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Mechatronic systems modelling and simulation with HDls - Pelz G.

Pelz G. Mechatronic systems modelling and simulation with HDls - Wiley & sons , 2003. - 237 p.
ISBN 0-470-84979-7
Download (direct link): mechatronicsystem2003.pdf
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This is based upon a library of matrix operations. As the following section shows, the C routines for element stiffness matrix and element mass matrix are called up from the hardware description, in order to determine the matrices in question. The above-mentioned operations for the creation of the element matrices should be performed at least once at the beginning of the simulation and several times in the event of greater deflections or nonlinearities.
Formulation in a hardware description language
The finite plane element called plane_u2 described in the previous sections will now be formulated in an analogue hardware description language, see Hardware description 8.1. The MAST language has been selected for this. Two aspects have to be taken care of: the creation of the mass and stiffness matrices of the elements dealt with in the previous section and the linking of the mechanics thus described into a circuit simulation, see Chapter 6.
First of all the question of the terminals and parameters of the model arises. With its eight degrees of freedom the plane element should also possess eight terminals, which each represent one degree of freedom. These are deflections of the nodes i, j, k and l in the x and y directions, so the pins will be called uxi, uyi, uxj, uyj, uxk, uyk, uxl and uyl. With regard to the parameters, we differentiate between geometric and material parameters. The former specify the geometry of the element, i.e. the position of the nodes i, j, k and l in nondistorted state, and are called xi, yi, xj, yj, xk, yk, xl and yl. The latter are the density (dens), the modulus of elasticity in the x direction (ex) and y direction (ey), the shear modulus (gxy) Poisson’s ratio (nuxy) and information about whether the element is to be considered as rotationally symmetrical (plstr).
There follows the declarations of the C routine (foreign), which calculates the element matrices, declarations of the element entries themselves (li_i, ci_i ...) and the introduction of the branch (branch) that associates the value of internal variables with voltages and currents. In the following Values section the aforementioned C routine is called up in order to determine the element matrices. Depending upon the type of the finite element and application case, this may take place once at the beginning or as required during the simulation. Finally, the equation section includes the equation system that describes the element, in which each equation defines capacitive or inductive behaviour.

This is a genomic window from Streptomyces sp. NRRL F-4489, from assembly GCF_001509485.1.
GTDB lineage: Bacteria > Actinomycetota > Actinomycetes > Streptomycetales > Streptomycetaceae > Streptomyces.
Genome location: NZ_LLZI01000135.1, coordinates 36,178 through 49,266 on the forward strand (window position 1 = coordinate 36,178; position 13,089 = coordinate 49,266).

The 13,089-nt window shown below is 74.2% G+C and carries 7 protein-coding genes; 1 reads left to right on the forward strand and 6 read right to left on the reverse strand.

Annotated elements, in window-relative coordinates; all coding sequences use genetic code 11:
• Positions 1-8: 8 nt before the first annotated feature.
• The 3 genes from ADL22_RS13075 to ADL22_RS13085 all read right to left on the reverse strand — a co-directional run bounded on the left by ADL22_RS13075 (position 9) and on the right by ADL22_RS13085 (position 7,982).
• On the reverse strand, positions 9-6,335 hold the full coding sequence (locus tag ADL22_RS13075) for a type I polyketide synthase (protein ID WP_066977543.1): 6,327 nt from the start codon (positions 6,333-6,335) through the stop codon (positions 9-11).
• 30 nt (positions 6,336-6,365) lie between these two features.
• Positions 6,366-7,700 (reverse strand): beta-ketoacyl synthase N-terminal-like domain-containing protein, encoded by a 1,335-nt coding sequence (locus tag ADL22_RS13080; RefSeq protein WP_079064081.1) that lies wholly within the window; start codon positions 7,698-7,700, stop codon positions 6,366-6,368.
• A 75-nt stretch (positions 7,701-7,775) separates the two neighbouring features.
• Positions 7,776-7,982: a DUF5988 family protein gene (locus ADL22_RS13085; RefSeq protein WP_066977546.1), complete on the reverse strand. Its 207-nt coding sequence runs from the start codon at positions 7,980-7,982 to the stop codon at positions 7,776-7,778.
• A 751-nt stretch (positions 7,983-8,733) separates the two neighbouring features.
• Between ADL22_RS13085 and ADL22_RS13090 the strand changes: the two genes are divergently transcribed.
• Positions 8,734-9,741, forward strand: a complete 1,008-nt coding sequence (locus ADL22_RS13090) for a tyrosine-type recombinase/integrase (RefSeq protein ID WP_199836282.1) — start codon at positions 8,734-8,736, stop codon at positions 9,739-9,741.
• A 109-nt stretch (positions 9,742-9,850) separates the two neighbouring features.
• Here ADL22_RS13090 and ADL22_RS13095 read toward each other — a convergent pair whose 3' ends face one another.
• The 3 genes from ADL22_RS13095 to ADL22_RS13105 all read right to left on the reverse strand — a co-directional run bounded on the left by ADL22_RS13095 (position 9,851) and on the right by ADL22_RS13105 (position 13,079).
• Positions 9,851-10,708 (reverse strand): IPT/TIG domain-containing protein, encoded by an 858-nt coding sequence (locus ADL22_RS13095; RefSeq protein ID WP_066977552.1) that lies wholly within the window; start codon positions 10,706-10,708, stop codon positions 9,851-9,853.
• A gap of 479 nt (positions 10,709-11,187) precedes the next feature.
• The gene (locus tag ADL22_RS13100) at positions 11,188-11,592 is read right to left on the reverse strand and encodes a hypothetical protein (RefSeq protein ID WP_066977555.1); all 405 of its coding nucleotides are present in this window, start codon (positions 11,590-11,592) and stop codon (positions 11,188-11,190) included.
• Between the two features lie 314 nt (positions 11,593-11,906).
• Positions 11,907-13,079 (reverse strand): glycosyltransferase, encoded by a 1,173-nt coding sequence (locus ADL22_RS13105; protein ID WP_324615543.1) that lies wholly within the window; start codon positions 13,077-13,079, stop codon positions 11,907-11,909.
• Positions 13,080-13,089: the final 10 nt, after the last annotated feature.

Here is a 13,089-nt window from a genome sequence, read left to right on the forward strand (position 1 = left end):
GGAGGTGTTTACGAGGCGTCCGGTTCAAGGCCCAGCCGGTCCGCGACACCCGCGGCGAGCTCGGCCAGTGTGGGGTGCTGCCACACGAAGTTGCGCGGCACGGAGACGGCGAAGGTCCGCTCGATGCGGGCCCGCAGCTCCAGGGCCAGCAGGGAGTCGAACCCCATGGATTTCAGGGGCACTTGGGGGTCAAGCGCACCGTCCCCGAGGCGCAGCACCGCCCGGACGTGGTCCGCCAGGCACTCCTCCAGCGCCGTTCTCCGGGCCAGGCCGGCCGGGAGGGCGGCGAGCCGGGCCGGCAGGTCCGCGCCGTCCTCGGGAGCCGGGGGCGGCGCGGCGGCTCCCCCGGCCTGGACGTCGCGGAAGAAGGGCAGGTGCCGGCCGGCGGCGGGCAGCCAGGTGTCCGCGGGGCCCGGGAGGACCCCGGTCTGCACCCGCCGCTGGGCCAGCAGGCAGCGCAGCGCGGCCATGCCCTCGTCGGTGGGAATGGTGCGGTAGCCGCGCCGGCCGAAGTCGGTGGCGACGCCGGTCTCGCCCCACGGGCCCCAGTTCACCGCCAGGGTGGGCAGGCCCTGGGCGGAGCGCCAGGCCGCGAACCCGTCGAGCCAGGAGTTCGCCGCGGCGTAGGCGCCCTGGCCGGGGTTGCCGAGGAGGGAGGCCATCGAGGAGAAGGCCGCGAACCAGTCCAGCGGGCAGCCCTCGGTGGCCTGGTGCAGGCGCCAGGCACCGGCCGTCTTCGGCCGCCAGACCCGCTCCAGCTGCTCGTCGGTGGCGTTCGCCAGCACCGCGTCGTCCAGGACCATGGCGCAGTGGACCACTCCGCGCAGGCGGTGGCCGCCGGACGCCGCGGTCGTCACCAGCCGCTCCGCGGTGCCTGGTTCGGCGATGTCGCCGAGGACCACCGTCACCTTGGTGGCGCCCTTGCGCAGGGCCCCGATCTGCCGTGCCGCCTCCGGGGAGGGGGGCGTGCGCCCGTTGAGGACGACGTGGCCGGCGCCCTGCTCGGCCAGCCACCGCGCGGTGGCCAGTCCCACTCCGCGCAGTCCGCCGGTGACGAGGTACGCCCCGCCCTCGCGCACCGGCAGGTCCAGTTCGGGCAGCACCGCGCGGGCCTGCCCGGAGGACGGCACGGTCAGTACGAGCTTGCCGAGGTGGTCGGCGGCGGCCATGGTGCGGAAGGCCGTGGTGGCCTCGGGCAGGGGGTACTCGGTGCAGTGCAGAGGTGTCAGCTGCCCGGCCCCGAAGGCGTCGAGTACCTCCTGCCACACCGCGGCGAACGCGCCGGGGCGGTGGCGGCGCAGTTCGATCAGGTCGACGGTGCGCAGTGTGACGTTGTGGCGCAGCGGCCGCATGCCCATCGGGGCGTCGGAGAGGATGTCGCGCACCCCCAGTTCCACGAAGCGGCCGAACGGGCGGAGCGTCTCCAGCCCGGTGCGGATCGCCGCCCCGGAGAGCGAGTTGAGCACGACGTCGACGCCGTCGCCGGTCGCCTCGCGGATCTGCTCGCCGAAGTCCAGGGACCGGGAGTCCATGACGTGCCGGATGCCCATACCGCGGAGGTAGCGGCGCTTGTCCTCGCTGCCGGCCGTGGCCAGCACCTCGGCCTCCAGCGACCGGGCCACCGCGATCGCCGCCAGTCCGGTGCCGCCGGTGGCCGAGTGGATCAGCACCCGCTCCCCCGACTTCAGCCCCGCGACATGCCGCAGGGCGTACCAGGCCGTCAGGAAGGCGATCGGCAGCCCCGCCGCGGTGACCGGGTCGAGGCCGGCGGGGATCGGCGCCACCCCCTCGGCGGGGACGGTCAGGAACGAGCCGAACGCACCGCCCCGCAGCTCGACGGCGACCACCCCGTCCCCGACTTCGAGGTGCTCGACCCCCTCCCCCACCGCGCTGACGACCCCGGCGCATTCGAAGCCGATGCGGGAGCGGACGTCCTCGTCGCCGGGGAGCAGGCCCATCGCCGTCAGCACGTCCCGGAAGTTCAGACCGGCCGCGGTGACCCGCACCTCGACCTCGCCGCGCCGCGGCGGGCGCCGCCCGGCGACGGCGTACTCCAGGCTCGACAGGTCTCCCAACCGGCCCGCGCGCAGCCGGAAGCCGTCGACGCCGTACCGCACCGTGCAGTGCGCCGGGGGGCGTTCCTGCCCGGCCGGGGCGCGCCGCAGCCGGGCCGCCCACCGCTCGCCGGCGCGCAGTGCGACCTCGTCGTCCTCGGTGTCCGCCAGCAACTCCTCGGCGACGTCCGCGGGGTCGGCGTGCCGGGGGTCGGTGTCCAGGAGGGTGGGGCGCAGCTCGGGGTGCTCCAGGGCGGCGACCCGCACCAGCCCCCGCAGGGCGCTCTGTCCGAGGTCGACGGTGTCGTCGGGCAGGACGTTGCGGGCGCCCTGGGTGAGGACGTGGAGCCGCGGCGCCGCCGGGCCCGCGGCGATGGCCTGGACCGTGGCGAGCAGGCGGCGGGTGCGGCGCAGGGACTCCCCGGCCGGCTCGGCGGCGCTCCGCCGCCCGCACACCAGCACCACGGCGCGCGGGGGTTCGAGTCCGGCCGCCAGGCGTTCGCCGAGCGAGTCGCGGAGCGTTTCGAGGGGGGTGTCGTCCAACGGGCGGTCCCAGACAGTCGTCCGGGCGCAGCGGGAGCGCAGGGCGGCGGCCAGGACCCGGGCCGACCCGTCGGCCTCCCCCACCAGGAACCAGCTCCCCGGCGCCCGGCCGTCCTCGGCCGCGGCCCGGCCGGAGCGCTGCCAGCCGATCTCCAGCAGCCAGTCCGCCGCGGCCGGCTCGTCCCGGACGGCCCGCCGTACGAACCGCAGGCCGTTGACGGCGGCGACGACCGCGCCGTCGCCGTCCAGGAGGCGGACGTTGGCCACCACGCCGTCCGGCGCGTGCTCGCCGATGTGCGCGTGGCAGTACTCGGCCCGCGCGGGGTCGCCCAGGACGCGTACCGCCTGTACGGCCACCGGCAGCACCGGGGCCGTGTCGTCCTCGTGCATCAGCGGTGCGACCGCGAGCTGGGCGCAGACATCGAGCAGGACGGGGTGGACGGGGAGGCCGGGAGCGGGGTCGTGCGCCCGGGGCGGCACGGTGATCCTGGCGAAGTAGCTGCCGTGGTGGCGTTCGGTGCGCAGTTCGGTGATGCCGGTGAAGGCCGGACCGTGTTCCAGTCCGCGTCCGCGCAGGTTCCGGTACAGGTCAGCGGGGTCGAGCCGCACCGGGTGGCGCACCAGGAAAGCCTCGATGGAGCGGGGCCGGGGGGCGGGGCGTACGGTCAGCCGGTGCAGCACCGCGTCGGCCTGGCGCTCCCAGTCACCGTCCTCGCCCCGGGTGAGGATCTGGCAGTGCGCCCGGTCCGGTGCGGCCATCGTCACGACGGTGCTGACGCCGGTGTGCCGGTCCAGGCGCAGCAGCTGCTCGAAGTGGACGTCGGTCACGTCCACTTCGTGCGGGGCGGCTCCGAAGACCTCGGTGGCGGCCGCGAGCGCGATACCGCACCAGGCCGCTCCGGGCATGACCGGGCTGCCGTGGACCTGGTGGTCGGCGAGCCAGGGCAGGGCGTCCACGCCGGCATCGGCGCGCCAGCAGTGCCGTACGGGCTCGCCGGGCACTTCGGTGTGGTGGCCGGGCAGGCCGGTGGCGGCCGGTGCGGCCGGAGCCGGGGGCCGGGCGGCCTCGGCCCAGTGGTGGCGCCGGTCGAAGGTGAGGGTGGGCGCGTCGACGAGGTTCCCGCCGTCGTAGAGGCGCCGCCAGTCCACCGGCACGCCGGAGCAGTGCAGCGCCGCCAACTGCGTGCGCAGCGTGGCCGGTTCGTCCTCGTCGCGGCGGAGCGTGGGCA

template plane_u2 uxi uyi uxj uyj \
uxk uyk uxl uyl = \
xi, yi, xj, yj, \
xk, yk, xl, yl, \
dens, ex, ey, gxy, \ nuxy, plstr electrical uxi, # x-deflection, node i
uyi, # y-deflection, node i
number xi = 0.0, # x-coordinate, node i yi = 0.0, # y-coordinate, node i
number dens = 0.0, # Density
foreign planeu2 # C function val nu l1_2,l1_3,l1_4, # L coefficient c1_1,c1_3, # C coefficient
# Definition of branch voltages and currents
# at node uxi
branch i1_1a = i(uxi->gnd), \ v1_1 = v(uxi,gnd)
# at node uyl
branch i8_8a = i(uyl->gnd), \ v8_8 = v(uyl,gnd)
# Call up of the external C function for the calculation
# of the mass and stiffness matrix of the element values{
plane_u2 (xi, yi,
# Definition of the dynamic equations equations{
i1_1a = d_by_dt(v1_1 * c1_1) v1_2 = d_by_dt(i1_2b * l1_2)
i8_8a = d_by_dt(v8_8 * c8_8)
Hardware description 8.1 Description of the finite plane elements, each with four nodes and two degrees of freedom
System matrix
Using the element description obtained in this manner the deflections of the finite elements in question are represented by the voltages at the terminals of the element. The currents at the nodes in question describe the integral of the associated
forces and moments, depending upon whether the degree of freedom relates to a translational or rotational deflection. In particular, the parts of the exciting forces and moments that are assigned to the elements adjoining the node are also added to the currents (and current changes) at a node. It is not necessary to explicitly create the system matrix, since its solution is yielded implicitly from the interconnection of the finite elements.
Excitation of the mechanics
In addition to the mechanical behaviour of the structure it is necessary to describe the external mechanical excitation. For reasons of modularity this is formulated in a further element, which is connected to the finite plane elements in question at the node(s) where the excitation acts. The main task of this element is to determine the exciting forces and moments at each node point, i.e. for each degree of freedom, and to convert these into a current change, with the resulting current being fed into the circuit nodes of the degree of freedom in question. The same procedure can in principle also be used in order to model the electrostatic feedback using an additional element. However, this effect could mainly be disregarded in the application considered, so that the corresponding modelling could be dispensed with.
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